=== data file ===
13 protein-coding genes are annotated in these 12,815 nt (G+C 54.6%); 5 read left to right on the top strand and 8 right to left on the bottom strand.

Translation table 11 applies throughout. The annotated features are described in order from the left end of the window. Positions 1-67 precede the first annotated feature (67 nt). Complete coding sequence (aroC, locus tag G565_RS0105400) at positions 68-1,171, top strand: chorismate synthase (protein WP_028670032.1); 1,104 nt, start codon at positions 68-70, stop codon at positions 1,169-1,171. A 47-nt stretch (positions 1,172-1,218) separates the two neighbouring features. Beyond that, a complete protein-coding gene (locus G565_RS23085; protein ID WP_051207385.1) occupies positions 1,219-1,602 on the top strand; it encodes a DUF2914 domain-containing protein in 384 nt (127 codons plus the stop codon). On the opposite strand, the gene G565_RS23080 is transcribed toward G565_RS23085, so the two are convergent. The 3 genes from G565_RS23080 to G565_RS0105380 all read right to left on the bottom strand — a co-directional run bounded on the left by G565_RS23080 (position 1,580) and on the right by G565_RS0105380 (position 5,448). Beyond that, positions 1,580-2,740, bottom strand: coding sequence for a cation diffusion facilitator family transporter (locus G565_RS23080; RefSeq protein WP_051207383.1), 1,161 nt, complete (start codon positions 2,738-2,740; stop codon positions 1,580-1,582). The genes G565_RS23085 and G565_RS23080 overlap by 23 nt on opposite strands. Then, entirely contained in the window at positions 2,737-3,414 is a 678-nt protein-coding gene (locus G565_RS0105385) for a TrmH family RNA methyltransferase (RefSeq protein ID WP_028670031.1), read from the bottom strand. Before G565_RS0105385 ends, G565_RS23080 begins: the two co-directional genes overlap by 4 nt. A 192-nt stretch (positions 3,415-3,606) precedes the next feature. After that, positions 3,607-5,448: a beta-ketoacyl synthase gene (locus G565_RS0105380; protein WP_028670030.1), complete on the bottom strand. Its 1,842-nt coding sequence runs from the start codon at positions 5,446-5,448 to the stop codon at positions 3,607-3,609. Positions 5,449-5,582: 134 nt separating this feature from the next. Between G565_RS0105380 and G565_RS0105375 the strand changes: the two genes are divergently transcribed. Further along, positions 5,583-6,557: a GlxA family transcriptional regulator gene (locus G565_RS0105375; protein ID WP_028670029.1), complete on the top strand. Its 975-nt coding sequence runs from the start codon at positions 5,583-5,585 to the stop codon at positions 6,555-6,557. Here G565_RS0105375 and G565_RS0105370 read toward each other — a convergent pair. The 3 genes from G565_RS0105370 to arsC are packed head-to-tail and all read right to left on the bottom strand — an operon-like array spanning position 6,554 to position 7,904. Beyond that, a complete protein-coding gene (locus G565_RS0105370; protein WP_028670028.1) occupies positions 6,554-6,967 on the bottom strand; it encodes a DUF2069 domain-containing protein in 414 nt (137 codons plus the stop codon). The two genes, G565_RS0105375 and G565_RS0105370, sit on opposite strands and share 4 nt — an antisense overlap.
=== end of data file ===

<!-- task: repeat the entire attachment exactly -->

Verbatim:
13 protein-coding genes are annotated in these 12,815 nt (G+C 54.6%); 5 read left to right on the top strand and 8 right to left on the bottom strand.

Translation table 11 applies throughout. The annotated features are described in order from the left end of the window. Positions 1-67 precede the first annotated feature (67 nt). Complete coding sequence (aroC, locus tag G565_RS0105400) at positions 68-1,171, top strand: chorismate synthase (protein WP_028670032.1); 1,104 nt, start codon at positions 68-70, stop codon at positions 1,169-1,171. A 47-nt stretch (positions 1,172-1,218) separates the two neighbouring features. Beyond that, a complete protein-coding gene (locus G565_RS23085; protein ID WP_051207385.1) occupies positions 1,219-1,602 on the top strand; it encodes a DUF2914 domain-containing protein in 384 nt (127 codons plus the stop codon). On the opposite strand, the gene G565_RS23080 is transcribed toward G565_RS23085, so the two are convergent. The 3 genes from G565_RS23080 to G565_RS0105380 all read right to left on the bottom strand — a co-directional run bounded on the left by G565_RS23080 (position 1,580) and on the right by G565_RS0105380 (position 5,448). Beyond that, positions 1,580-2,740, bottom strand: coding sequence for a cation diffusion facilitator family transporter (locus G565_RS23080; RefSeq protein WP_051207383.1), 1,161 nt, complete (start codon positions 2,738-2,740; stop codon positions 1,580-1,582). The genes G565_RS23085 and G565_RS23080 overlap by 23 nt on opposite strands. Then, entirely contained in the window at positions 2,737-3,414 is a 678-nt protein-coding gene (locus G565_RS0105385) for a TrmH family RNA methyltransferase (RefSeq protein ID WP_028670031.1), read from the bottom strand. Before G565_RS0105385 ends, G565_RS23080 begins: the two co-directional genes overlap by 4 nt. A 192-nt stretch (positions 3,415-3,606) precedes the next feature. After that, positions 3,607-5,448: a beta-ketoacyl synthase gene (locus G565_RS0105380; protein WP_028670030.1), complete on the bottom strand. Its 1,842-nt coding sequence runs from the start codon at positions 5,446-5,448 to the stop codon at positions 3,607-3,609. Positions 5,449-5,582: 134 nt separating this feature from the next. Between G565_RS0105380 and G565_RS0105375 the strand changes: the two genes are divergently transcribed. Further along, positions 5,583-6,557: a GlxA family transcriptional regulator gene (locus G565_RS0105375; protein ID WP_028670029.1), complete on the top strand. Its 975-nt coding sequence runs from the start codon at positions 5,583-5,585 to the stop codon at positions 6,555-6,557. Here G565_RS0105375 and G565_RS0105370 read toward each other — a convergent pair. The 3 genes from G565_RS0105370 to arsC are packed head-to-tail and all read right to left on the bottom strand — an operon-like array spanning position 6,554 to position 7,904. Beyond that, a complete protein-coding gene (locus G565_RS0105370; protein WP_028670028.1) occupies positions 6,554-6,967 on the bottom strand; it encodes a DUF2069 domain-containing protein in 414 nt (137 codons plus the stop codon). The two genes, G565_RS0105375 and G565_RS0105370, sit on opposite strands and share 4 nt — an antisense overlap.